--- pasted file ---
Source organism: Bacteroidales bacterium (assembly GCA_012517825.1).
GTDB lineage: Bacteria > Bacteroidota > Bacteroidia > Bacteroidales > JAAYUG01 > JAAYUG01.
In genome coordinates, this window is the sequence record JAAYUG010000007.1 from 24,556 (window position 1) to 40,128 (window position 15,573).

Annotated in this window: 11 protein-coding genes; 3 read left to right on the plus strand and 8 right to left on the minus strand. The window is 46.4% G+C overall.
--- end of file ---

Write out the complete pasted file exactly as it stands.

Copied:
Source organism: Bacteroidales bacterium (assembly GCA_012517825.1).
GTDB lineage: Bacteria > Bacteroidota > Bacteroidia > Bacteroidales > JAAYUG01 > JAAYUG01.
In genome coordinates, this window is the sequence record JAAYUG010000007.1 from 24,556 (window position 1) to 40,128 (window position 15,573).

Annotated in this window: 11 protein-coding genes; 3 read left to right on the plus strand and 8 right to left on the minus strand. The window is 46.4% G+C overall.